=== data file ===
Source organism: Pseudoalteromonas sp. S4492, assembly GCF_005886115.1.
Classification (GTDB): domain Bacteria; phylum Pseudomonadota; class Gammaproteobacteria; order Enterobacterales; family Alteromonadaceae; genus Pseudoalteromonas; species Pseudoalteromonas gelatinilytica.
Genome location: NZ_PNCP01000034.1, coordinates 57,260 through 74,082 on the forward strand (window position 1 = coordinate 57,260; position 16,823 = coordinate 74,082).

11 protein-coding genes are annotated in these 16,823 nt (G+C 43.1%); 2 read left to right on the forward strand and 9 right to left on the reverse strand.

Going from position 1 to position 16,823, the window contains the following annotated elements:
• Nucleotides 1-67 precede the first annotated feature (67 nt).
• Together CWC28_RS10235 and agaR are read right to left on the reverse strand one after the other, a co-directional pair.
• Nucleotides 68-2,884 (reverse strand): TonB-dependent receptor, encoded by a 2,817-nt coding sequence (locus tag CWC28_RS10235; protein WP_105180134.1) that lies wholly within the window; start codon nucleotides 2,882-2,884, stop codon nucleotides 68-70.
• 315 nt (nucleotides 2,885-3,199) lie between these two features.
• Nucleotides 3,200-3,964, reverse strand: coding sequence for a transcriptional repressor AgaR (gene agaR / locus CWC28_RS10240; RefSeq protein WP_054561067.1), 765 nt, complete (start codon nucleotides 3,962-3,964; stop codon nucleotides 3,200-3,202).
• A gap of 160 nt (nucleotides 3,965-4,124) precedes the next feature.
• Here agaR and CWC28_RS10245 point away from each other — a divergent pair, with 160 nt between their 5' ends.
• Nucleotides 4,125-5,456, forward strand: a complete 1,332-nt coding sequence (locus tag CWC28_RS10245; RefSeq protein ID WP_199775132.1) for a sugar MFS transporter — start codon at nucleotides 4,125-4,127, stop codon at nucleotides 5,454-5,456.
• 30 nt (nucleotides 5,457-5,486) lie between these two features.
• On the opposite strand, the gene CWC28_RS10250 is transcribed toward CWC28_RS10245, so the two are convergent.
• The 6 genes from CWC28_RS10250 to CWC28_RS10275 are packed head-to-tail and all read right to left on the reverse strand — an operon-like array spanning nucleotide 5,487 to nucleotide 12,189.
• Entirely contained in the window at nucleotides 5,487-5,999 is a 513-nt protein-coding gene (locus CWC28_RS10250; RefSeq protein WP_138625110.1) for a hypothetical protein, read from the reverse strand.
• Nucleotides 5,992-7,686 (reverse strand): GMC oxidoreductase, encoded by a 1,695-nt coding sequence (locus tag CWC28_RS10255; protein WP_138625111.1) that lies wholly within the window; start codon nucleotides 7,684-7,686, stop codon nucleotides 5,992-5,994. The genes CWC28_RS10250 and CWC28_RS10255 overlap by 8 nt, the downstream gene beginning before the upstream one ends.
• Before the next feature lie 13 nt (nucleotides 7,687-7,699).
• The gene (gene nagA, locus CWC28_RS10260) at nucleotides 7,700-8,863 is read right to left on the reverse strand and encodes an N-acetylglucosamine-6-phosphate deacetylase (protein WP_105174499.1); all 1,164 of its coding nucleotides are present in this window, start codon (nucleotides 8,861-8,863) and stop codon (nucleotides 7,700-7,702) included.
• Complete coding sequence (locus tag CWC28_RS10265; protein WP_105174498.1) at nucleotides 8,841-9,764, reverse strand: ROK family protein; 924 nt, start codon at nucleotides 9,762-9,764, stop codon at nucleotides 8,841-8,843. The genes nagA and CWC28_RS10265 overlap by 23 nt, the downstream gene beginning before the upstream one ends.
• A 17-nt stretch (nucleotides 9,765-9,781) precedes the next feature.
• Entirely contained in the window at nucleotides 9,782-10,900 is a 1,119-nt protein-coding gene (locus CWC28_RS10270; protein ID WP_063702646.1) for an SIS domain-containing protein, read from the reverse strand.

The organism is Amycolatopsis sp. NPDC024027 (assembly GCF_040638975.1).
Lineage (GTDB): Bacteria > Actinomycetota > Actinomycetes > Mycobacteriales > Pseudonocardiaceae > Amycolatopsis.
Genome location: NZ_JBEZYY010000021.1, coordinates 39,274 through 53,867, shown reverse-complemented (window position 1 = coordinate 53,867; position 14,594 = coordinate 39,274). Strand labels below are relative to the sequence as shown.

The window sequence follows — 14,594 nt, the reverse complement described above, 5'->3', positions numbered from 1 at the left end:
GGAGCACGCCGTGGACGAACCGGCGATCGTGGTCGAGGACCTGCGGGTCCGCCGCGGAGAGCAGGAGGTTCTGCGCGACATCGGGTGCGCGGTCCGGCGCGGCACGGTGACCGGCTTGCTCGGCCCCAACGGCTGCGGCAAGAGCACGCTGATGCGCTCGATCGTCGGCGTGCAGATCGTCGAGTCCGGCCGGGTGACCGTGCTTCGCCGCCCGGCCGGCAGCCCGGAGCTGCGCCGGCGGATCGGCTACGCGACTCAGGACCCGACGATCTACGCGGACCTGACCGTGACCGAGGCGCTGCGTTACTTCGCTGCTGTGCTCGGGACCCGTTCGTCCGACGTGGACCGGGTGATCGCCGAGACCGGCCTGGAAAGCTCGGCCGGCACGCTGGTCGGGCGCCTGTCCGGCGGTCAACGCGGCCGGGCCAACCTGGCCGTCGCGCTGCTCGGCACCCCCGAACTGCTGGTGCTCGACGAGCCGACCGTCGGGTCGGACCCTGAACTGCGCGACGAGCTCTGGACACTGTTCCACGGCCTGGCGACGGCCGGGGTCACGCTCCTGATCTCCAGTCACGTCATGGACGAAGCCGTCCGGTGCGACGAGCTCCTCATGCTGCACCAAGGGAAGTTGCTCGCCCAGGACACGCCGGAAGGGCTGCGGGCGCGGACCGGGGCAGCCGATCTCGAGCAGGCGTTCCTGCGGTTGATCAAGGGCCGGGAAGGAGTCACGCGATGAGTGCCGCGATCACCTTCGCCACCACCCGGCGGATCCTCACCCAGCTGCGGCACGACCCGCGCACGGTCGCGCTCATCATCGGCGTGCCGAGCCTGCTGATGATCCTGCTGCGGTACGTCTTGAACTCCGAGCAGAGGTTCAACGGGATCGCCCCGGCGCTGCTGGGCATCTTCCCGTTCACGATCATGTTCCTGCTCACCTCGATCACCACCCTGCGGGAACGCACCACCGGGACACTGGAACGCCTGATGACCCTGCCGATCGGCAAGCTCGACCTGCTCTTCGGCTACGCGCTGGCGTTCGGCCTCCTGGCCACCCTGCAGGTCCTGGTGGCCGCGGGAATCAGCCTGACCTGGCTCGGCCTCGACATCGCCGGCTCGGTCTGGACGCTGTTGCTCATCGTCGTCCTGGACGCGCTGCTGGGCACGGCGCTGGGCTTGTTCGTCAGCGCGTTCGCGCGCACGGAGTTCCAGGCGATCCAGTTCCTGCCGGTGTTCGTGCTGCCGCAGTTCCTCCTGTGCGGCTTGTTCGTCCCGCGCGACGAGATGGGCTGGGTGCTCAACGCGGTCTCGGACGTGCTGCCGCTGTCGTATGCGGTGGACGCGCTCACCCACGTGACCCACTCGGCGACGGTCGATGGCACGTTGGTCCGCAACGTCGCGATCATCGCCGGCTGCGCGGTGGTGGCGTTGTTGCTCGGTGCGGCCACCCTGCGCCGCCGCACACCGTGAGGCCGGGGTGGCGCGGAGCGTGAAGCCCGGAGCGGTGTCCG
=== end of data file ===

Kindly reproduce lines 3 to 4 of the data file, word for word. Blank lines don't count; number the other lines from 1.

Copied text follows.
Genome location: NZ_PNCP01000034.1, coordinates 57,260 through 74,082 on the forward strand (window position 1 = coordinate 57,260; position 16,823 = coordinate 74,082).

11 protein-coding genes are annotated in these 16,823 nt (G+C 43.1%); 2 read left to right on the forward strand and 9 right to left on the reverse strand.